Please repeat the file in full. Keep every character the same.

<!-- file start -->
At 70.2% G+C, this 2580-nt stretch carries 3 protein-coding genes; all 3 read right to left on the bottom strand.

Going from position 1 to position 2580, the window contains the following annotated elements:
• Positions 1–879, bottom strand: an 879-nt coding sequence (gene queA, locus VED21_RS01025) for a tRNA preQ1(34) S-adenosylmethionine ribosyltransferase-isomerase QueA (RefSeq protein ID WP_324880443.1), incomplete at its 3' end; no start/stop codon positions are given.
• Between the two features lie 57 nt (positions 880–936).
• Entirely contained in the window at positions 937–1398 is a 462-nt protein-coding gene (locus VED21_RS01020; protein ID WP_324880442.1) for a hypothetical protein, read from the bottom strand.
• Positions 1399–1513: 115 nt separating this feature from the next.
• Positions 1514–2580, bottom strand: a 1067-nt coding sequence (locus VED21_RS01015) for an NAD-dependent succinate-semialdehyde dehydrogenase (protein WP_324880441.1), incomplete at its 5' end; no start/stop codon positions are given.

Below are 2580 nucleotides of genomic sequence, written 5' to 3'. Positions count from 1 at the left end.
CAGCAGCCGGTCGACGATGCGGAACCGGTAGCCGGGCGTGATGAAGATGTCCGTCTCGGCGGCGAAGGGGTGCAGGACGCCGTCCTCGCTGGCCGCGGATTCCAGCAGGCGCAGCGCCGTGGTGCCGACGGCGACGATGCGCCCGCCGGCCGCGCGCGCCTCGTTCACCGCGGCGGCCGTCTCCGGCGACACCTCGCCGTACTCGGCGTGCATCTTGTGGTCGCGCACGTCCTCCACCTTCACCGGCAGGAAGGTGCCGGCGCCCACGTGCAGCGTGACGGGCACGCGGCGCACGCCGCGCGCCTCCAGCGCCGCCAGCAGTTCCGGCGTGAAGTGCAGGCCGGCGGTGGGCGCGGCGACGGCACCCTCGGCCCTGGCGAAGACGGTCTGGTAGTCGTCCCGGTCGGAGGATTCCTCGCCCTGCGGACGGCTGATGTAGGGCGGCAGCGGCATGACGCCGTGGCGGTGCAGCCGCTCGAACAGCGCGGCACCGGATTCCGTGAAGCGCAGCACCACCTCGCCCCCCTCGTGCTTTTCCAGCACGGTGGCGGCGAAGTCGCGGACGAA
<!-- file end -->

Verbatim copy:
At 70.2% G+C, this 2580-nt stretch carries 3 protein-coding genes; all 3 read right to left on the bottom strand.

Going from position 1 to position 2580, the window contains the following annotated elements:
• Positions 1–879, bottom strand: an 879-nt coding sequence (gene queA, locus VED21_RS01025) for a tRNA preQ1(34) S-adenosylmethionine ribosyltransferase-isomerase QueA (RefSeq protein ID WP_324880443.1), incomplete at its 3' end; no start/stop codon positions are given.
• Between the two features lie 57 nt (positions 880–936).
• Entirely contained in the window at positions 937–1398 is a 462-nt protein-coding gene (locus VED21_RS01020; protein ID WP_324880442.1) for a hypothetical protein, read from the bottom strand.
• Positions 1399–1513: 115 nt separating this feature from the next.
• Positions 1514–2580, bottom strand: a 1067-nt coding sequence (locus VED21_RS01015) for an NAD-dependent succinate-semialdehyde dehydrogenase (protein WP_324880441.1), incomplete at its 5' end; no start/stop codon positions are given.

Below are 2580 nucleotides of genomic sequence, written 5' to 3'. Positions count from 1 at the left end.
CAGCAGCCGGTCGACGATGCGGAACCGGTAGCCGGGCGTGATGAAGATGTCCGTCTCGGCGGCGAAGGGGTGCAGGACGCCGTCCTCGCTGGCCGCGGATTCCAGCAGGCGCAGCGCCGTGGTGCCGACGGCGACGATGCGCCCGCCGGCCGCGCGCGCCTCGTTCACCGCGGCGGCCGTCTCCGGCGACACCTCGCCGTACTCGGCGTGCATCTTGTGGTCGCGCACGTCCTCCACCTTCACCGGCAGGAAGGTGCCGGCGCCCACGTGCAGCGTGACGGGCACGCGGCGCACGCCGCGCGCCTCCAGCGCCGCCAGCAGTTCCGGCGTGAAGTGCAGGCCGGCGGTGGGCGCGGCGACGGCACCCTCGGCCCTGGCGAAGACGGTCTGGTAGTCGTCCCGGTCGGAGGATTCCTCGCCCTGCGGACGGCTGATGTAGGGCGGCAGCGGCATGACGCCGTGGCGGTGCAGCCGCTCGAACAGCGCGGCACCGGATTCCGTGAAGCGCAGCACCACCTCGCCCCCCTCGTGCTTTTCCAGCACGGTGGCGGCGAAGTCGCGGACGAA